Within the introduction to my dissertation in 2002 I used the following quote from an interview with the painter Jenny Saville regarding the relevance of painting within the contemporary art landscape:
“Some people today dismiss your work solely on the basis that it is painting…It will never be at the forefront of art again…so many people think that the time is over for painting and I have to admit that I’ve got doubts too”
‘Profile: Jenny Saville’ David Lee ArtReview: The Essential Monthly Guide Vol XLX (December/January 1998), p.60
The social contextualisation of this, to me, is the embracement of ‘new technologies’ within the arts. 15 years after its publication, the article seems to be somewhat prophetic. In the intervening years digital technologies have not only been developed, embraced, and made more accessible to the masses, but their use has been increasingly employed within contemporary art works. Where does painting now rank in the contemporary art canon? Is it ‘over’ as a relevant form of artistic expression?
Since completing a Fine Art degree I have tended to refer myself as a painter rather than an artist. That is, after all, the medium by which I present my artistic interpretation and output to the world. However, the way in which I develop my paintings has very much changed over the years. I feel that digital technologies have aided rather than restricted my painterly concerns.
This became very noticeable to me as I carried out a research ‘art walk’ over the Easter weekend. Instead of using the sketchbook that I was carrying around with me to record visual information, the first thing that I reached for was my mobile phone:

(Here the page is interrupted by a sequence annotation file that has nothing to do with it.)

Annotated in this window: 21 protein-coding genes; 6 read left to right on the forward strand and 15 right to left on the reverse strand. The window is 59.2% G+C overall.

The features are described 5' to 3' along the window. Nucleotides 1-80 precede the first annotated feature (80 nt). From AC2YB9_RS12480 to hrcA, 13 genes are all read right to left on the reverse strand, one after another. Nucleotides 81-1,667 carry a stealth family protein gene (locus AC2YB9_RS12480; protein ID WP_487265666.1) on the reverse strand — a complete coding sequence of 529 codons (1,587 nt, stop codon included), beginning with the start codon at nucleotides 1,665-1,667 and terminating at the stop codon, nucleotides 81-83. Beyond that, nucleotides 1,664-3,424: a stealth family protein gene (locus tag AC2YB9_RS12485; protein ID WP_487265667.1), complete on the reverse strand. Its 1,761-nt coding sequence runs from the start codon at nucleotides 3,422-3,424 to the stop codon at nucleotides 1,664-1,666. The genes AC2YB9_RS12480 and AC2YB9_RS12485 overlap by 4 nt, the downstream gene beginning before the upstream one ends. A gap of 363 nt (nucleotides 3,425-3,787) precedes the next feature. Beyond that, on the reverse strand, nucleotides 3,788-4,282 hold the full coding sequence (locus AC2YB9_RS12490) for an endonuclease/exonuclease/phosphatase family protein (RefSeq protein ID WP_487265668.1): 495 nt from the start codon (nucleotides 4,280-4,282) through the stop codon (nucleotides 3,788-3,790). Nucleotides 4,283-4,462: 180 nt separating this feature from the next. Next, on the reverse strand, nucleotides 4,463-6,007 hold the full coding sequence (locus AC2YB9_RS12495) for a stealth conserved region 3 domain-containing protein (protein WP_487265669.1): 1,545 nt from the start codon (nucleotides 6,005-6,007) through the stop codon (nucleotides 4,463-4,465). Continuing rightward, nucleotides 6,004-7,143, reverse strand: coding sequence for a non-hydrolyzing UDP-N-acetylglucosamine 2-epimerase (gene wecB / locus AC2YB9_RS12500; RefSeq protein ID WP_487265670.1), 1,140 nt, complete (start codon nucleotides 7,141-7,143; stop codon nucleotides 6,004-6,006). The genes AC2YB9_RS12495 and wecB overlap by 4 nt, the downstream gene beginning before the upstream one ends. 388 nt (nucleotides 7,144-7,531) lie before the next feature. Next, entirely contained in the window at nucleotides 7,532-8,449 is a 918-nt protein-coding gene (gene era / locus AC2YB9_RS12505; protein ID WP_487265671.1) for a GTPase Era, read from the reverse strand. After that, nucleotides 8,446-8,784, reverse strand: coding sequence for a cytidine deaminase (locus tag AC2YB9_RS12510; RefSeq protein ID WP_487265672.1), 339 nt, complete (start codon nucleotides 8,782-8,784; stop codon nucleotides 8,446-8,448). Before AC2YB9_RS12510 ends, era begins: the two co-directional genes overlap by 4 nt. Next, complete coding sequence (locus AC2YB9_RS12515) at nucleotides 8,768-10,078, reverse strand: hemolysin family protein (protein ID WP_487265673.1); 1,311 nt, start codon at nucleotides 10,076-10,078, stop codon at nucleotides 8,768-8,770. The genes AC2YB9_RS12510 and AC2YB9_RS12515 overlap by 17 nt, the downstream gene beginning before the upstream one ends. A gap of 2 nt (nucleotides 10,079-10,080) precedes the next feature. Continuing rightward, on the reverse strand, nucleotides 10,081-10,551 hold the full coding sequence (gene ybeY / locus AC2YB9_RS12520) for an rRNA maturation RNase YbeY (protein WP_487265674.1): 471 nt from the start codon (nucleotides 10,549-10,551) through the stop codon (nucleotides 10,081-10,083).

Research Art Walk (B-S-2A) Digital images April 2014
I firmly believe that drawing and painting is a skill that you have to nurture and develop. Unfortunately, outside of the protective and supportive cocoon of art school, the ‘real world’ often dictates that the development of art work has to come second to earning a living with a ‘day job’. The time to dedicate to art work therefore becomes more limited and precious. The need to work more efficiently means that I find it particularly useful to be able to streamline the processes involved in creating a painting where possible. The only drawing that I really do not is directly onto a canvas during the painting process.
My sketchbook is now my mobile phone and laptop. Digital images are manipulated and used as reference points in the same way 10 years ago I would have used drawings in my sketchbook. Rather than feeling that technology threatens painting, I see it as facilitating the process. The resource material and visual information that I am able to collate to create a painting is much greater than before.
I still see painting as having a place in the contemporary art scene. Its tactility, intimacy and personalisation being something that I don’t believe is replicated by visual works created using digital technologies. Both forms of art can not only co-exist, but the embracement of both by artists means that one can very much enhance the other.
The impact that digital technologies will have on the base skills of painting and drawing does however remain to be seen. Will these skills only be employed via the medium of apps to create digital images in the future? Does this matter? I would be interested to hear what others, artists or otherwise, think about this…